Golfer’s Elbow (Medial Epicondylitis) Overview
Many athletes and active individuals consider golf a low-impact sport, but the reality is that numerous injuries can occur from overuse. Some of the common injuries include golfer’s elbow, wrist injuries and elbow tendonitis. Experienced with treating athletes at all levels, Dr. Waterman can assist patients with golfer’s elbow symptoms and get them back to the sport they love.
Golfer’s elbow, or medial epicondylitis, leads the list of golf injuries and is most commonly found in men aged 20-49 years. Many patients will experience troublesome golfer’s elbow symptoms with a sudden increase in activity or at the beginning of the playing season. Golfer’s elbow is not only found in golf, it can also occur in patients involved in racquet sports, throwing sports and weight training.
This elbow injury is caused by damage to the tendons that attach the forearm muscles to the inside elbow bone. The tendons and muscles become damaged from overuse, poor body mechanics and improperly fit equipment. Any of these items, or a combination of all items, can lead to elbow pain and tenderness.
Golfer’s Elbow Symptoms
Golfer’s elbow symptoms include pain and tenderness on the inside of the elbow, typically worsened with movement. Patients may also experience stiffness, numbness, tingling and weakness in the elbow, wrist and hand area. These symptoms can be felt not only when swinging a golf club, but also when shaking hands, flexing the wrist, squeezing an item or turning a doorknob.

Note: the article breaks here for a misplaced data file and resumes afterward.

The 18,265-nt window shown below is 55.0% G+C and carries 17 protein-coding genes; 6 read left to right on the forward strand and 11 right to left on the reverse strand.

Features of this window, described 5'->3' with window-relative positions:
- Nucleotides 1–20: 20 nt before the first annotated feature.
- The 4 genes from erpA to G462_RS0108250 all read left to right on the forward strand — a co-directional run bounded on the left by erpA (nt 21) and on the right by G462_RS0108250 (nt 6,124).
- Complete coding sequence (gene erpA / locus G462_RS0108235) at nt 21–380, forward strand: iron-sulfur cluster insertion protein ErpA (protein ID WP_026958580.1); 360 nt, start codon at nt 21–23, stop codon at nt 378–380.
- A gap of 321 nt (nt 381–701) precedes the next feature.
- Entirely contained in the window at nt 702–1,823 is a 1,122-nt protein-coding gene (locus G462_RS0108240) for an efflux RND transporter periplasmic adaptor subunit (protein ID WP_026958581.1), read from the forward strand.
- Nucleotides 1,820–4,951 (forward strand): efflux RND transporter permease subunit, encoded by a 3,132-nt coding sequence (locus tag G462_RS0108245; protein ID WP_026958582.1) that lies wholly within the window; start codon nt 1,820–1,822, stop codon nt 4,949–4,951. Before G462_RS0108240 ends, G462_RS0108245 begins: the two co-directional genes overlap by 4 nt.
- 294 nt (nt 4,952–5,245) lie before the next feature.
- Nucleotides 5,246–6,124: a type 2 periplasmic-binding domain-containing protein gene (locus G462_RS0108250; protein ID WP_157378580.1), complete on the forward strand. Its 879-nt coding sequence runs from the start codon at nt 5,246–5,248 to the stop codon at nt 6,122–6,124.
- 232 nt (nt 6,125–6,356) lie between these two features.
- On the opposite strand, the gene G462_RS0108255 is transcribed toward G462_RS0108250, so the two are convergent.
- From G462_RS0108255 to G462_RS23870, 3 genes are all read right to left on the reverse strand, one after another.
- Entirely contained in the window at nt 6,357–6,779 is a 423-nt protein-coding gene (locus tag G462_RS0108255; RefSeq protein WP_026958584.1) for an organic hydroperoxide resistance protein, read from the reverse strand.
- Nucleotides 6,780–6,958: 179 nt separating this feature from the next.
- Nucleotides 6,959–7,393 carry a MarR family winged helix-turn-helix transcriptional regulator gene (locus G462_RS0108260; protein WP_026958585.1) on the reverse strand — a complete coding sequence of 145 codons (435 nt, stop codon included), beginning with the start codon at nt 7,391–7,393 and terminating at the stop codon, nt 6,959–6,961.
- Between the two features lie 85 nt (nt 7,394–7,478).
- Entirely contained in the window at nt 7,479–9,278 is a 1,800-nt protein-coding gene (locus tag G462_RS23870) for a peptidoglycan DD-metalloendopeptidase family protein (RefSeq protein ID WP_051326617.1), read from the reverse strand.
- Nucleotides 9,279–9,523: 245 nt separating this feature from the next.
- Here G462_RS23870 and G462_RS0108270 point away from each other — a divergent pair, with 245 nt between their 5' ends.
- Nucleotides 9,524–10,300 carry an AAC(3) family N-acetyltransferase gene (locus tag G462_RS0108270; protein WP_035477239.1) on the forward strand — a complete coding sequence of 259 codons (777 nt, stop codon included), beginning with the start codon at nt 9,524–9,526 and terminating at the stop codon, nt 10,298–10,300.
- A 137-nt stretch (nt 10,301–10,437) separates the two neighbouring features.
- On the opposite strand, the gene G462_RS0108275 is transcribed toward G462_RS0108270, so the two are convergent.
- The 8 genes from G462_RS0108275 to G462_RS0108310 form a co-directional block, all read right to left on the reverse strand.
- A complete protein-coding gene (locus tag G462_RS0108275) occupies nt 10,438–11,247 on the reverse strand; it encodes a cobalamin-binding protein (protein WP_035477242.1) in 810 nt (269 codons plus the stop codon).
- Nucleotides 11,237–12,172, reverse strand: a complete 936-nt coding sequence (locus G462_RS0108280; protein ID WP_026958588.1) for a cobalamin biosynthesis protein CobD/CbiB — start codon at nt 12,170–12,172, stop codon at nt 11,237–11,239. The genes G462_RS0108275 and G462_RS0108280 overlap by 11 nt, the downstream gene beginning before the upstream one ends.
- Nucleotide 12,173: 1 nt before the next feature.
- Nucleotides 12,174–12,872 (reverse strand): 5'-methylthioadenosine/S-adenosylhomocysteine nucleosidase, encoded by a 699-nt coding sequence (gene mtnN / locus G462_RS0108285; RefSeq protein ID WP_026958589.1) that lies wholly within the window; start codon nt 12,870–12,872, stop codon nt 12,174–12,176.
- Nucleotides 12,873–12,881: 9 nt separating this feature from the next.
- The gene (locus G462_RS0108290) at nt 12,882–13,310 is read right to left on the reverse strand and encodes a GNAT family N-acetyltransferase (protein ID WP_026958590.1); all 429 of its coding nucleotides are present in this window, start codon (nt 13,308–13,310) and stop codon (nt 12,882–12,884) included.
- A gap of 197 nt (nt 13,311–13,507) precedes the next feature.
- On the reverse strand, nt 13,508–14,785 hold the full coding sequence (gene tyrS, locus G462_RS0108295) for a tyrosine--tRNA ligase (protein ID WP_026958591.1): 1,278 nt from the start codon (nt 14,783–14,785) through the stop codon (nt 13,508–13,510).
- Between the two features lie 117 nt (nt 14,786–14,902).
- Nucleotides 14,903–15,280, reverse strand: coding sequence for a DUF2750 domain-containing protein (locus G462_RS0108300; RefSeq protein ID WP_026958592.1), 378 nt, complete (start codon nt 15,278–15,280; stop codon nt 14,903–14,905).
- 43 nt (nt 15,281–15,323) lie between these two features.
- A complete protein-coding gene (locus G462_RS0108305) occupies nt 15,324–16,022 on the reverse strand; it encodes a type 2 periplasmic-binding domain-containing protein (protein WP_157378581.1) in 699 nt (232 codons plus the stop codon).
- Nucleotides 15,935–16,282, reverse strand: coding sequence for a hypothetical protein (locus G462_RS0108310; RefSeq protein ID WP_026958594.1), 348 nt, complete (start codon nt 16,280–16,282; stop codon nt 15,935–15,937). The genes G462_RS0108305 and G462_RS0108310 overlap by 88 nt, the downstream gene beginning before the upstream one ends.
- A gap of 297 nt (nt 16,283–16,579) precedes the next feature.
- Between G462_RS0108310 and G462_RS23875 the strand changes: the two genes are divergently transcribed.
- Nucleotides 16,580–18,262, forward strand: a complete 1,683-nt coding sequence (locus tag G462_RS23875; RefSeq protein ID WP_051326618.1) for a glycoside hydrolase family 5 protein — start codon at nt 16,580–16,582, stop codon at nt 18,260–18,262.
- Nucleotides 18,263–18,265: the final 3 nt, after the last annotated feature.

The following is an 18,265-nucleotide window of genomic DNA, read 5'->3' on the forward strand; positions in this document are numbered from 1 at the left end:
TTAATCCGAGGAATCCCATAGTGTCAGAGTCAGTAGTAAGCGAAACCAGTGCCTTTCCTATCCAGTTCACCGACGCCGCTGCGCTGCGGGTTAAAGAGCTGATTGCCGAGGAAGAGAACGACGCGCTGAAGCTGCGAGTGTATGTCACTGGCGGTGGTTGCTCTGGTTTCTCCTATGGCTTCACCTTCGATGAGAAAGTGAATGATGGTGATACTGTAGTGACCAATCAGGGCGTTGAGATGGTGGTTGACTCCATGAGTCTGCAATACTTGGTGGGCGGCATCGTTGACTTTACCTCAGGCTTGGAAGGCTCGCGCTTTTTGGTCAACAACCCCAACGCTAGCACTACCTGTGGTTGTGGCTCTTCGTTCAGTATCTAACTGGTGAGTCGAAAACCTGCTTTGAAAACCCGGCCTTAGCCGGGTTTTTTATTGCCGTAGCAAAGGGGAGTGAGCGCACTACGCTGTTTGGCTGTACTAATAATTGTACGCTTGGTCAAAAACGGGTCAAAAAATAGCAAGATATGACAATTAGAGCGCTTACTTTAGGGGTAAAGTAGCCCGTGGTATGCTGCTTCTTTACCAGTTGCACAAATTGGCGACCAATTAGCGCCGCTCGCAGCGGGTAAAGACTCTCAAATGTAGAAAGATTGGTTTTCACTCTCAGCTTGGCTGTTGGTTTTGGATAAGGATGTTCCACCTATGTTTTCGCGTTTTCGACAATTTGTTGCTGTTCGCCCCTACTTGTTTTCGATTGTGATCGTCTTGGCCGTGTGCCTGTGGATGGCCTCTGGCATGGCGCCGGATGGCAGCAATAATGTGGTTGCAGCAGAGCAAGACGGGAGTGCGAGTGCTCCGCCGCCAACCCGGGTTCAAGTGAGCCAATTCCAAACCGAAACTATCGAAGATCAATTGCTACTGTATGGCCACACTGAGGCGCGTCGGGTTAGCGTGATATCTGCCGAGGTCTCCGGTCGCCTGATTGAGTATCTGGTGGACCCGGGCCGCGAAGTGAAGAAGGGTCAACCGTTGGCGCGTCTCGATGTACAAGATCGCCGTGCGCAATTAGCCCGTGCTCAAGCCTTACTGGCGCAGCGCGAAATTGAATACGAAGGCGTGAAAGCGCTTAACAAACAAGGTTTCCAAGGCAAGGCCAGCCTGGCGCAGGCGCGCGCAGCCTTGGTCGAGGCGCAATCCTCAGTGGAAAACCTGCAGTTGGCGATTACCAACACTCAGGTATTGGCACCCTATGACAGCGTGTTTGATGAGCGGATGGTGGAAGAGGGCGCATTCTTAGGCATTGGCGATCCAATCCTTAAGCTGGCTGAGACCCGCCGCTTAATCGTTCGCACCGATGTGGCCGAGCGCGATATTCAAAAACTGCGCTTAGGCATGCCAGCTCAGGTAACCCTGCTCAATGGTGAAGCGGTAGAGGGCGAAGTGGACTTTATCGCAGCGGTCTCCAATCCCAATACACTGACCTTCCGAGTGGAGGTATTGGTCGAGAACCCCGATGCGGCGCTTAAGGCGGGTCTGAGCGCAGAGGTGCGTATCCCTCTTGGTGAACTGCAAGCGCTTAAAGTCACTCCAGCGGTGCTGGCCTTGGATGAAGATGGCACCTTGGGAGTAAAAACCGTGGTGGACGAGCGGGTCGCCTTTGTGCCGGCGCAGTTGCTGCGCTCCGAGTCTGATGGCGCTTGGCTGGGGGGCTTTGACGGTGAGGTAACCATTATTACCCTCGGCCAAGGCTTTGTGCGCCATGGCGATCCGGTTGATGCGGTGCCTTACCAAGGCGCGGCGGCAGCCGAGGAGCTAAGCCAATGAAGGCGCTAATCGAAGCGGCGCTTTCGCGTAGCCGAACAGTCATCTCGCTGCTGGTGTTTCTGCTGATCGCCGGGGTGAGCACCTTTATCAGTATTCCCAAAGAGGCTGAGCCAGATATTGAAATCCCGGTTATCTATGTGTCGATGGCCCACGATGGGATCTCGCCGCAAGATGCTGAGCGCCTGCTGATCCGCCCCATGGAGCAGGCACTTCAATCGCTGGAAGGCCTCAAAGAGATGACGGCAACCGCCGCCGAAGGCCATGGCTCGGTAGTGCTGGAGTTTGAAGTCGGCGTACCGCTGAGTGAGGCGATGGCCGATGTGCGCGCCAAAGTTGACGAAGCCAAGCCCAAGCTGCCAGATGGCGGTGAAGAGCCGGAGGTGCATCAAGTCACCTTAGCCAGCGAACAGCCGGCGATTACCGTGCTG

Diagnosis of Golfer’s Elbow
In order to diagnose golfer’s elbow, Dr. Waterman will perform a thorough medical review and physical examination. He will begin by asking the patient questions about the onset of golfer’s elbow symptoms, daily activities and any recent elbow injuries. After discussing the patient’s medical history, he will perform a physical examination. Pressure is typically applied to the affected area and the fingers, wrist and elbow are moved in various directions to evaluate the pain and stiffness level. Dr. Waterman may also recommend X-rays or an MRI to rule out any associated injuries.
Treatment of Golfer’s Elbow Symptoms
Dr. Waterman will typically recommend the RICE (Rest, Ice, Compression and Elevation) method as the first form of treatment. The combination of these items often eliminates golfer’s elbow symptoms by allowing the injury to heal with limited activity. Physical therapy may also be recommended in certain cases to strengthen the tendons. Finally, injections are commonly used to help decrease inflammation and allow injured tissue to heal. More that 90% of patients will respond favorably to conservative care with gradual return to all activities and sports.
If golfer’s elbow symptoms do not improve with non-surgical treatment or if left untreated for an extended period of time, Dr. Waterman may recommend surgery. Fortunately surgery is rarely required. However, in cases which do not respond to other treatements, a minimally invasive procedure will be performed to repair the torn tendons. Arthroscopic elbow surgery is successful for many patients.